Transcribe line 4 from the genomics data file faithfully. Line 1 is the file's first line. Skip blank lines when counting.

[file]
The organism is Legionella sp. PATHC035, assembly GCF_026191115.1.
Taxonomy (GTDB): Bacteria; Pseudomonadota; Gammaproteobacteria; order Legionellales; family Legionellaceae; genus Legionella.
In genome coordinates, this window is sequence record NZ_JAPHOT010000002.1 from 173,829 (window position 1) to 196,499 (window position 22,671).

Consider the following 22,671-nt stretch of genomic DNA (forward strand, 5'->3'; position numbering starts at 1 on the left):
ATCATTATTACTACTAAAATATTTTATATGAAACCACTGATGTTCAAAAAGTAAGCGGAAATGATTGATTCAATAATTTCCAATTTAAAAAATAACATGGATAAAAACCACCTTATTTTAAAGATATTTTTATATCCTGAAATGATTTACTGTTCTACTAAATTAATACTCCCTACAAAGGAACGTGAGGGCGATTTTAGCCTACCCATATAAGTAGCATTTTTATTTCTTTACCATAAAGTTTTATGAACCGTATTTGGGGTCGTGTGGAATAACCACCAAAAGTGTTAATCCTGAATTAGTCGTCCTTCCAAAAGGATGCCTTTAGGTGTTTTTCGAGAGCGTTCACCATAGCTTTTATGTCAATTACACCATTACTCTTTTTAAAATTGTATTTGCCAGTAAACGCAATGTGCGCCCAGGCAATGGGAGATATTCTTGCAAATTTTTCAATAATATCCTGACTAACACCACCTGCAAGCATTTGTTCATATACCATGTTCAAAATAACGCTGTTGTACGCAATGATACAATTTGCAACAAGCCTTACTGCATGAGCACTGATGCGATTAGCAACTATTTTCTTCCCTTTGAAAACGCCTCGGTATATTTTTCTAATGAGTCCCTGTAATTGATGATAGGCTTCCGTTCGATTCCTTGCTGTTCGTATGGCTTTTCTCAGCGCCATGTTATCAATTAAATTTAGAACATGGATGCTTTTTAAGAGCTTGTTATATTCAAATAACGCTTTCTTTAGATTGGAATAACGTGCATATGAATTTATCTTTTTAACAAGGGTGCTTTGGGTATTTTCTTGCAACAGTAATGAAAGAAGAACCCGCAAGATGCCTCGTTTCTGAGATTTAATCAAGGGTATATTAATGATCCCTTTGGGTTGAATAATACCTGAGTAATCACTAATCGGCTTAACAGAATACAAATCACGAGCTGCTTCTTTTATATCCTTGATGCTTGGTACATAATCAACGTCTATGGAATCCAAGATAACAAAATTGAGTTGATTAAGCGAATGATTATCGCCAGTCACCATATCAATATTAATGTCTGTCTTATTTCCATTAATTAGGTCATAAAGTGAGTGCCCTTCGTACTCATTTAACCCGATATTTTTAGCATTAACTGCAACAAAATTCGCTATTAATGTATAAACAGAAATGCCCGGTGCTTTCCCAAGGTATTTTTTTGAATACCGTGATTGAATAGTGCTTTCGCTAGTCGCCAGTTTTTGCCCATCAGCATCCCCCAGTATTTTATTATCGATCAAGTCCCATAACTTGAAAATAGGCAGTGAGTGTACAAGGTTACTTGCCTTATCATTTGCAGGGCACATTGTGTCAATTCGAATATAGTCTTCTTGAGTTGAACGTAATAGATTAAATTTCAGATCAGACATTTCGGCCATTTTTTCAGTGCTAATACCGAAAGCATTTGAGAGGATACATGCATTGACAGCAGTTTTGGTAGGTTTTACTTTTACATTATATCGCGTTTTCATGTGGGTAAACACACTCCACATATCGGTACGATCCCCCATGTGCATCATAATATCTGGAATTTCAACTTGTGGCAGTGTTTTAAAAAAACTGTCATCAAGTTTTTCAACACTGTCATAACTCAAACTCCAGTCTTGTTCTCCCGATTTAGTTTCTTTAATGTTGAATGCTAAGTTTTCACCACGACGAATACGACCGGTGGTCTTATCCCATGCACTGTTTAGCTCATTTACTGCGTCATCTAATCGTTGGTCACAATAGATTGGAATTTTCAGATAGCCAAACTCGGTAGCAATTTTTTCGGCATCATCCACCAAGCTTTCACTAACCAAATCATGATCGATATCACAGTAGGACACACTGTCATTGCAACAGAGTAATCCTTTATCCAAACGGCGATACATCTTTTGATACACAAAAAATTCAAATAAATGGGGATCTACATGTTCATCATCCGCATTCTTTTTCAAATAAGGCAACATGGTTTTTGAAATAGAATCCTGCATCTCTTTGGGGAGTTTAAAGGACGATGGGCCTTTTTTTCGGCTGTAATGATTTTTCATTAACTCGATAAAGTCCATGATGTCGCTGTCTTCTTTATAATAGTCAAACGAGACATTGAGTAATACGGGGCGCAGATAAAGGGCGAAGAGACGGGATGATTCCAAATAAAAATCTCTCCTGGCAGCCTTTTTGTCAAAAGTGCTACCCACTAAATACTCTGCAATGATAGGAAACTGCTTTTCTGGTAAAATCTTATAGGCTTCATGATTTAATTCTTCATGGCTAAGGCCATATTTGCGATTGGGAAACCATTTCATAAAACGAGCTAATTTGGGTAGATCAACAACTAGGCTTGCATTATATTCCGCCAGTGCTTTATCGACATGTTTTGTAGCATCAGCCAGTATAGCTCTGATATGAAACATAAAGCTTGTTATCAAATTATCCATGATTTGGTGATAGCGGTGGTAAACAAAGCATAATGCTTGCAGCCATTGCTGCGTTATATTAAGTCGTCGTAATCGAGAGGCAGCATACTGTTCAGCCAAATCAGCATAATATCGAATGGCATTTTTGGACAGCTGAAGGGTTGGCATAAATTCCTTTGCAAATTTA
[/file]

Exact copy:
Consider the following 22,671-nt stretch of genomic DNA (forward strand, 5'->3'; position numbering starts at 1 on the left):